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Delicious Design 2005

Tuesday, November 22nd, 2005

Confessions from a Kitchen

Zarah, Food & Thoughts*

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Zarah Maria is a student in Denmark who writes Food & Thoughts* (“…because it might be “just food” – but you have to eat every day, so why not do it well??”). Her signature dish? Grilled Asparagus with Sauce Gribiche. Her nemesis? Custards.

Zarah’s entry is the fifth of our ‘Pass the Mic: Delicious Design’ event that brings together food bloggers and designers to mark the Thanksgiving holiday and the launch of our new Modern Tabletop category. We’ve also created a Flickr group “Aesthetics of Food” to make your mouth water. Enjoy!

I am no art connoisseur. I wouldn’t be able to tell my Gauguin from my van Gogh, or my Picasso from my Miró. Okay, maybe Picasso. People that can spend hour after hour in a museum, walking up and down aisles, standing still in front of a painting for ages, slightly tilting their head to get the best lighting on the object in front of them amaze me. How do they do it? How do they keep seeing new things, new angles, new colors and brush strokes? And why oh why wont it jump out at me? Read the rest of this entry »

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Monday, November 21st, 2005

Un Sandwich pour le Dessert

Clotilde, Chocolate & Zucchini

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From her Paris apartment, Clotilde writes Chocolate & Zucchini. Her philosophy? We like how she puts it:

I love food. The shopping, the looking, the talking, the reading, the thinking, the planning, the preparing, the cooking, the baking, the tasting, the plating, the serving, the sharing, and of course, the eating. But being concerned with health and weight as I am, I am very particular about what goes into my mouth. Mediocre or bland just won’t do. Every meal should be an extraordinary experience in taste and aesthetics, every dish a subtle yet powerful combination of flavors, every bite an explosion of layers of savor. I am aware that this level of perfection is hard to reach, but it’s what I strive towards, and the challenge makes me happy.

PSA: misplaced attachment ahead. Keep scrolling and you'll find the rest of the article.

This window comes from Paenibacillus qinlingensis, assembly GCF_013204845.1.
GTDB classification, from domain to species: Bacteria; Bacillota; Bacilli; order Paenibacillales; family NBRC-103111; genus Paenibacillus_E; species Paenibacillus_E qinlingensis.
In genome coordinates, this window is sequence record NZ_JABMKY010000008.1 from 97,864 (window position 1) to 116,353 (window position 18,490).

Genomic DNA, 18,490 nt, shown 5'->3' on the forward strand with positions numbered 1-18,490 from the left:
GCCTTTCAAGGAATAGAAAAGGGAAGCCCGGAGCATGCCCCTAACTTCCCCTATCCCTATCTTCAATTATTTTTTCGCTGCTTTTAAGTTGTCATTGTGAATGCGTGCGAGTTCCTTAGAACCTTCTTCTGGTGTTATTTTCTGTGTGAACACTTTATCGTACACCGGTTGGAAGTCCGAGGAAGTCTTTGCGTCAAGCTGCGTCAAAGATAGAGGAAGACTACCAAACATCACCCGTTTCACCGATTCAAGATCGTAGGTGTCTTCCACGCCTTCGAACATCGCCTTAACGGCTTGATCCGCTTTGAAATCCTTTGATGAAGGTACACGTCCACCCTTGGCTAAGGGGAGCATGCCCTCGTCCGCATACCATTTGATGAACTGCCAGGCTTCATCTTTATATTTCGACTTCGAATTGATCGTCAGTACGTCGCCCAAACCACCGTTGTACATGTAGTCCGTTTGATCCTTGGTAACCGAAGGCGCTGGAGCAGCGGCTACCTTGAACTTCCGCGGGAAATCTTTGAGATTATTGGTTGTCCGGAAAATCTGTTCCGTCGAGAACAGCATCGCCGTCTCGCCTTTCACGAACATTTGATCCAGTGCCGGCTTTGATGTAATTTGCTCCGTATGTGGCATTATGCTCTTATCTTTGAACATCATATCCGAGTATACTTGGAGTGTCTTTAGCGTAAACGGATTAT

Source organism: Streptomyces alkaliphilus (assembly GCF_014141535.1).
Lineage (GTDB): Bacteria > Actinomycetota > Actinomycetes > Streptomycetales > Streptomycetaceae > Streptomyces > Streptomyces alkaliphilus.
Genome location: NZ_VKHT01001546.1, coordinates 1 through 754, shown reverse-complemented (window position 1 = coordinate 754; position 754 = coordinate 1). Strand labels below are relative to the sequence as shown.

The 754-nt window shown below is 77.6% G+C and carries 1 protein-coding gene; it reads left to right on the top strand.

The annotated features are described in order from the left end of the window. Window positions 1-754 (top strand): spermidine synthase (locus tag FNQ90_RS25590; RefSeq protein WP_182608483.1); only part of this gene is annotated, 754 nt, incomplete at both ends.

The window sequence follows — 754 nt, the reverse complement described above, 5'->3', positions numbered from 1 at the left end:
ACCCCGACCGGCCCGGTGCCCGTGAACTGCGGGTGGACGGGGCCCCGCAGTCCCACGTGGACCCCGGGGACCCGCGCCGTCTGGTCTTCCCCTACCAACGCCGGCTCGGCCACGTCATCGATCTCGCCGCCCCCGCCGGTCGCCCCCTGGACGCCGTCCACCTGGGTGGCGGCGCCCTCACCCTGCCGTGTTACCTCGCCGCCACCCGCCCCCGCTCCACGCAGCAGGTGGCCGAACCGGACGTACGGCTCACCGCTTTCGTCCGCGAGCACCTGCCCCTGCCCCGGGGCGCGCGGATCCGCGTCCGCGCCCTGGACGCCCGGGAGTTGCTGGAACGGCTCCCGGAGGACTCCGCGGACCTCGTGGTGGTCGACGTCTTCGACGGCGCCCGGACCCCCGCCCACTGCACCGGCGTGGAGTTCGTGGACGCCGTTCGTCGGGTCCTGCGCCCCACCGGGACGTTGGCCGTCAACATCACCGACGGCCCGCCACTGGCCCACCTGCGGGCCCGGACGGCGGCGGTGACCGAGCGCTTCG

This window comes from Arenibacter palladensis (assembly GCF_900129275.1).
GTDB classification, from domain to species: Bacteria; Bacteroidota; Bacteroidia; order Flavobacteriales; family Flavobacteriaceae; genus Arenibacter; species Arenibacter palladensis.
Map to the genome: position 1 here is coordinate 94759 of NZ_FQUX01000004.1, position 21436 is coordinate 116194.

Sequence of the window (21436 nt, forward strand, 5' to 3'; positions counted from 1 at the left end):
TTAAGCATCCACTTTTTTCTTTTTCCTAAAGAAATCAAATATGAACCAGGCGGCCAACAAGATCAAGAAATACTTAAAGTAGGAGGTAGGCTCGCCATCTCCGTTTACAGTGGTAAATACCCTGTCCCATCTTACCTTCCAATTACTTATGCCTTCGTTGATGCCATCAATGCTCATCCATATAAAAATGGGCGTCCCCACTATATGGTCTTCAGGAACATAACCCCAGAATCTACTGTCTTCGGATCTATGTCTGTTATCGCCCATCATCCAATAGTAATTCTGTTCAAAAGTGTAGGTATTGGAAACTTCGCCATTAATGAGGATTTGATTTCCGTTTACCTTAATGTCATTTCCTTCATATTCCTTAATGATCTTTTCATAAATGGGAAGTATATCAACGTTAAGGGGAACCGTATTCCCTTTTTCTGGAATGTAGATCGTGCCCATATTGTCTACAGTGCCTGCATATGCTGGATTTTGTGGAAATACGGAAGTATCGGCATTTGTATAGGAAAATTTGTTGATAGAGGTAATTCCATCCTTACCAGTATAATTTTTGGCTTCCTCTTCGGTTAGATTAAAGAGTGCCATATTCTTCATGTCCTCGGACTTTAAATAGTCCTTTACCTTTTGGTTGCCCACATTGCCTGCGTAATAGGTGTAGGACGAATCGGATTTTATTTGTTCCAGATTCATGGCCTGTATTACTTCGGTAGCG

Clotilde’s entry is the fourth of our ‘Delicious Design’ event that brings together food bloggers and designers to mark the Thanksgiving holiday and the launch of our new Modern Tabletop category. Enjoy!

Eat Art is an offshoot of ephemeral art that uses food as its primary inspiration or material: the artists’ work focuses on food and our relationship to it, be it emotional, aesthetic, philosophical, social or cultural. This can take a variety of forms — photography, painting, video, sculpture, scenography, installation, performance, object design — and it is, more often than not, a multisensory experience. Some of the exhibitions are edible and are meant to disappear into the visitors’ stomachs, to be rebuilt and recreated the next day.

Un Sandwich pour le Dessert (a sandwich for dessert) is a project I worked on for Fraîch’Attitude, a Parisian art gallery that specializes in Eat Art. Read the rest of this entry »

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Friday, November 18th, 2005

Can I get a recipe to go with that pillow?

Amy, Cooking With Amy

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Based in San Francisco, Cooking with Amy publishes original food writing providing recipes, restaurant and product reviews, interviews, essays and insight into culinary news.